From The Pueblo Chieftain (Chris Woodka):
Pueblo water storage levels have dipped to the lowest point since 2005, but remain well above the low point in 2002.
Pueblo stores both native and imported water, and in most years can accrue a surplus. But the prolonged drought has cut into the supply, and Pueblo has been pumping water from storage to meet needs.
“We’re no longer pulling water out of storage,” Executive Director Terry Book told the Pueblo Board of Water Works Tuesday.
In 2002, Pueblo kept about 16,000 acre-feet in storage, and drew that supply down by a third during the height of the drought. Pueblo keeps water in Pueblo Reservoir, Twin Lakes, Turquoise Lake and Clear Creek Reservoir, which it owns.
After 2002, Pueblo increased its storage target, and reached a high point of 50,000 acre-feet last year. The levels vary throughout the year, because some water is leased out of storage. Normal levels of precipitation or water imported from the Colorado River basin replenish the supplies.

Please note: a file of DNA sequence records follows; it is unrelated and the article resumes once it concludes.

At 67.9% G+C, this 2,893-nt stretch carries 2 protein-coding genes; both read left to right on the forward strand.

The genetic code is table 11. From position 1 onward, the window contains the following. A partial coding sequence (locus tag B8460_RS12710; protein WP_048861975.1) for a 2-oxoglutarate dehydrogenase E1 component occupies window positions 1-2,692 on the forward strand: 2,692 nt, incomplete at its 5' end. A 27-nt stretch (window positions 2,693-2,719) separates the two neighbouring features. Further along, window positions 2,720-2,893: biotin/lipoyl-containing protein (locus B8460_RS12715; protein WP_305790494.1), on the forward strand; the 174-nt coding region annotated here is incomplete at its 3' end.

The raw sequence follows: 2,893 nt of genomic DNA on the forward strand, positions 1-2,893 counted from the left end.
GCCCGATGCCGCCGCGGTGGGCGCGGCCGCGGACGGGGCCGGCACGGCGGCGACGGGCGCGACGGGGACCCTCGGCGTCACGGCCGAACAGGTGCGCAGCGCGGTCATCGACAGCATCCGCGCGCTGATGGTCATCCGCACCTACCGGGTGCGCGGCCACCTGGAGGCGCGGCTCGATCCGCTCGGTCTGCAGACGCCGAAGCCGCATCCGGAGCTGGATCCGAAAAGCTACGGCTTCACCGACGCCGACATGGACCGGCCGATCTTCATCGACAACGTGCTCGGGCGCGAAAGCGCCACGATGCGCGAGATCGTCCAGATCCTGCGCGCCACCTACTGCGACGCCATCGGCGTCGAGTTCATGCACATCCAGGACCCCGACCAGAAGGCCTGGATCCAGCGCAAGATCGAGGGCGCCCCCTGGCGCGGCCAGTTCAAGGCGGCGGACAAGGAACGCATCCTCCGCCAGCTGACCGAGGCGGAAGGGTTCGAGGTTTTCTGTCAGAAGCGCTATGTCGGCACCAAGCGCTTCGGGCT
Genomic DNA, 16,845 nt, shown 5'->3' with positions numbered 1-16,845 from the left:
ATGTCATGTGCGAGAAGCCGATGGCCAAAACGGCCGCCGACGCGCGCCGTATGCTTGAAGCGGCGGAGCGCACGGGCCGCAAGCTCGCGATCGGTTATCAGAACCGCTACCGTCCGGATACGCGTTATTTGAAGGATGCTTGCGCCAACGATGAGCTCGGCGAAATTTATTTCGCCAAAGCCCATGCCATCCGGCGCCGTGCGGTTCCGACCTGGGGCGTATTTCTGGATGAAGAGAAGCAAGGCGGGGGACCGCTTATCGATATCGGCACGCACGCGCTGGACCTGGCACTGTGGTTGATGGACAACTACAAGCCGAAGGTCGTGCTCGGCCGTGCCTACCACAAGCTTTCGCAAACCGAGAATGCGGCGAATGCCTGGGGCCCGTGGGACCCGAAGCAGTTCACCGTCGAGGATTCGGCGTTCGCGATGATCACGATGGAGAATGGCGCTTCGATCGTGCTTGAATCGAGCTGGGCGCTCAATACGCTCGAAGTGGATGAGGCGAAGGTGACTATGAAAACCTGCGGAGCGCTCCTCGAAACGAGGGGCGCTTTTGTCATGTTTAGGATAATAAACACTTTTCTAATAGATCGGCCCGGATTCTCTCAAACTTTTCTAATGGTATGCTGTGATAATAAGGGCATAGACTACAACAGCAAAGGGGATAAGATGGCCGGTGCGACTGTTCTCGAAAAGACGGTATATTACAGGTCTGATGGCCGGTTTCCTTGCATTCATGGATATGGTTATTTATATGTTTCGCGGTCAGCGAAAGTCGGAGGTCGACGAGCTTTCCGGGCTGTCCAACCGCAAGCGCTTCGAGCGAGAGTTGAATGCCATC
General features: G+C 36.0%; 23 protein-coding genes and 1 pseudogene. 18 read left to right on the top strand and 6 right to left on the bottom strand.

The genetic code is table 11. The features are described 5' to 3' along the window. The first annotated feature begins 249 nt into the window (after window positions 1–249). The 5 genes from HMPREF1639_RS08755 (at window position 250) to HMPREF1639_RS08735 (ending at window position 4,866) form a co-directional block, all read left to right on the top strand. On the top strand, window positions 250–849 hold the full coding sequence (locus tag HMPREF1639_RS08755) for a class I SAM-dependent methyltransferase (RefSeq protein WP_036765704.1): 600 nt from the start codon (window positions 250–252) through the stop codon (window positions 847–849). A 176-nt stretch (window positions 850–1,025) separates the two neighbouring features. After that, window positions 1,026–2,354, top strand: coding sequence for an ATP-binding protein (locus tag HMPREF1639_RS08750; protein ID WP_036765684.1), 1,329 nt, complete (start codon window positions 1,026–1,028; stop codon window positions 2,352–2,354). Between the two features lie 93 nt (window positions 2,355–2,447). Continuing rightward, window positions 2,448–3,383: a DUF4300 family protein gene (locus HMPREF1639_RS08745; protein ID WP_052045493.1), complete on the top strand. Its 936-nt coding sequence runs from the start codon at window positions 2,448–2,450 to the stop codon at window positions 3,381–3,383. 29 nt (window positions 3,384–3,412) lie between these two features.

At the end of September, 28,788 acre-feet were in storage — about one year’s supply of potable water for Pueblo — compared with more than 43,000 acre-feet at the same time in 2011. Pueblo’s maximum storage would be 69,300 acre-feet.
One of the consequences of drawing down the storage will be the likelihood that the water board will have less water to lease on the spot market next year, which affects farmers who are looking for augmentation water for wells or surface-fed sprinklers.